welcome

Come along with me as I journal about my latest cooking and gardening adventures. Discover what grows in my zone five garden, and see what new recipes I try from my cookbook collection each week.



As I share recipes and information from my kitchen, I invite readers to comment and share ideas along with me in this blog. I am looking to increase followers to my blog, so that I may learn more about cooking and gardening.



Since moving to Midland, Michigan, I have been reading and researching many cooking journals, cookbooks and collected recipes from the past thirty years. Organizing pictures of gardens I enjoy has also been a joy for me, as I continue to learn about garden design and horticulture.

angel food cakes

angel food cakes
this kitchen is seasoned with love

Wednesday, July 4, 2012

daylily


throughout my yard, over the past four years, i have planted many different types of daylilies.  daylilies are available in a variety of colors and types of flower petals.  the centers of the flowers are also varied and many are quite attractive. 

i have purchased my daylilies from catalogs, and also from several growers in Michigan.  the name of the plant is quite descriptive, as the flowers last no more than one day.  therefore, these plants are not grown for cut flower bouquets, but rather for splashes of color in the summer garden.

i have used the daylilies in a variety of areas in my yard.  the first photo shows the daylilies on one side of my mailbox garden.  the second photo, shows a clump of daylilies at the start of my island bed near the driveway mixed with varieties of hosta.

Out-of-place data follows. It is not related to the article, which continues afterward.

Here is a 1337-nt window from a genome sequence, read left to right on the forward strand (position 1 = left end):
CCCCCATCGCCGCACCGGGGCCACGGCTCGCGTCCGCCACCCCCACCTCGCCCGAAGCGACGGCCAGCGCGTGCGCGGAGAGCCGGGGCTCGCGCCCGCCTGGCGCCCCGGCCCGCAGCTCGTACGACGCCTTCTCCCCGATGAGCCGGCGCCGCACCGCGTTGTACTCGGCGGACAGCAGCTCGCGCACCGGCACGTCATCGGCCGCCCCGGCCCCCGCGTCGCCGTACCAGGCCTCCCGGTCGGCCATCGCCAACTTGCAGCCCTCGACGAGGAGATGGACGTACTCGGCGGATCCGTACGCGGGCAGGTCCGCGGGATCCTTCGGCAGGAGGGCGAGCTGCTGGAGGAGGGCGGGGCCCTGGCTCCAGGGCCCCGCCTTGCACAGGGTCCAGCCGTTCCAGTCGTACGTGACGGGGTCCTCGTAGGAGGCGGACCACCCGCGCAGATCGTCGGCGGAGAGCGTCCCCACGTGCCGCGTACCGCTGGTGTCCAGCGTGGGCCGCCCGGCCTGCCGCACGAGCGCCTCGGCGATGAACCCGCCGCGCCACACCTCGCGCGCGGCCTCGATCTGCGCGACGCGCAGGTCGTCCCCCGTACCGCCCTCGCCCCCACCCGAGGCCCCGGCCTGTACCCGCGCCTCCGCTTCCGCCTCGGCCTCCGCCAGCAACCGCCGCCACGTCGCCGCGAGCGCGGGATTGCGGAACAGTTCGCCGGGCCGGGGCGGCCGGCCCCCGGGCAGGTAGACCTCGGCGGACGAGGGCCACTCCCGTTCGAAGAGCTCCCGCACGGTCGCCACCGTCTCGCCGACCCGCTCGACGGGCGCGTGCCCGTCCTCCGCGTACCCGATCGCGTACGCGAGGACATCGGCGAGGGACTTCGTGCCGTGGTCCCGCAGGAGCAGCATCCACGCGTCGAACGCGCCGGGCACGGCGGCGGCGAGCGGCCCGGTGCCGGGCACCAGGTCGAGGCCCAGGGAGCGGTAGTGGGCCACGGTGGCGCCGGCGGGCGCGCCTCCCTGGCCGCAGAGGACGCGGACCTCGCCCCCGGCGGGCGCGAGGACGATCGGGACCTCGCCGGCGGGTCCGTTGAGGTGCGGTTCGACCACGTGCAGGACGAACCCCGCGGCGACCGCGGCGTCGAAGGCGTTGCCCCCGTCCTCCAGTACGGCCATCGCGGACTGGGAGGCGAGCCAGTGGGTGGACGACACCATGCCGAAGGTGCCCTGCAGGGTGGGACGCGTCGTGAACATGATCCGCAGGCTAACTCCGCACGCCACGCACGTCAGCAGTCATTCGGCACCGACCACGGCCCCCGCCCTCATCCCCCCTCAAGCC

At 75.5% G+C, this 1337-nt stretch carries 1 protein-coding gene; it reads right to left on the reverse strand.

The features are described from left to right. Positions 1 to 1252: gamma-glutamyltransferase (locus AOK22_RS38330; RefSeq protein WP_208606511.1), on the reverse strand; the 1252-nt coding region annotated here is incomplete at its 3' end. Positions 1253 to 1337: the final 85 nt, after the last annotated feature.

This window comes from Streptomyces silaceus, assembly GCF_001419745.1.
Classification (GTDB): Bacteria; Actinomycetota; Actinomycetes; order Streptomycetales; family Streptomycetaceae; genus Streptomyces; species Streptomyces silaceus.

this next photo, shows another clump of daylilies that are mixed with bee balm in a naturalized garden of mints and iris that bloom on the far side of my home.

i also use daylilies as a border plant near the woodsy side yard of my home. here i have three different types of daylily borders that bloom and change over a period of weeks.

most daylilies bloom for one to three weeks, with a daily change of blooms in the clumps.  some species are re-bloomers which will bloom after deadheading takes place.  daylilies in general are very hardy, especially in Michigan, and seem to grow into very large clumps within three years.  the standard seems to recommend dividing the clumps every three years, to improve bloom performance and allow for spacing of the plantings.

by purchasing just a few daylilies, in a matter of a short time, many areas of the yard can become beautiful drifts of color.

daylilies thrive in bright sunshine, but will also bloom in part shade.  they are drought resistant and although i do feed them with a granular fertilizer, i am certain they would perform quite nicely without that added step. 

divide the plants in very late summer near fall, by simply digging up the clumps and separating them, trimming the long leaves and replanting in a desirable location.

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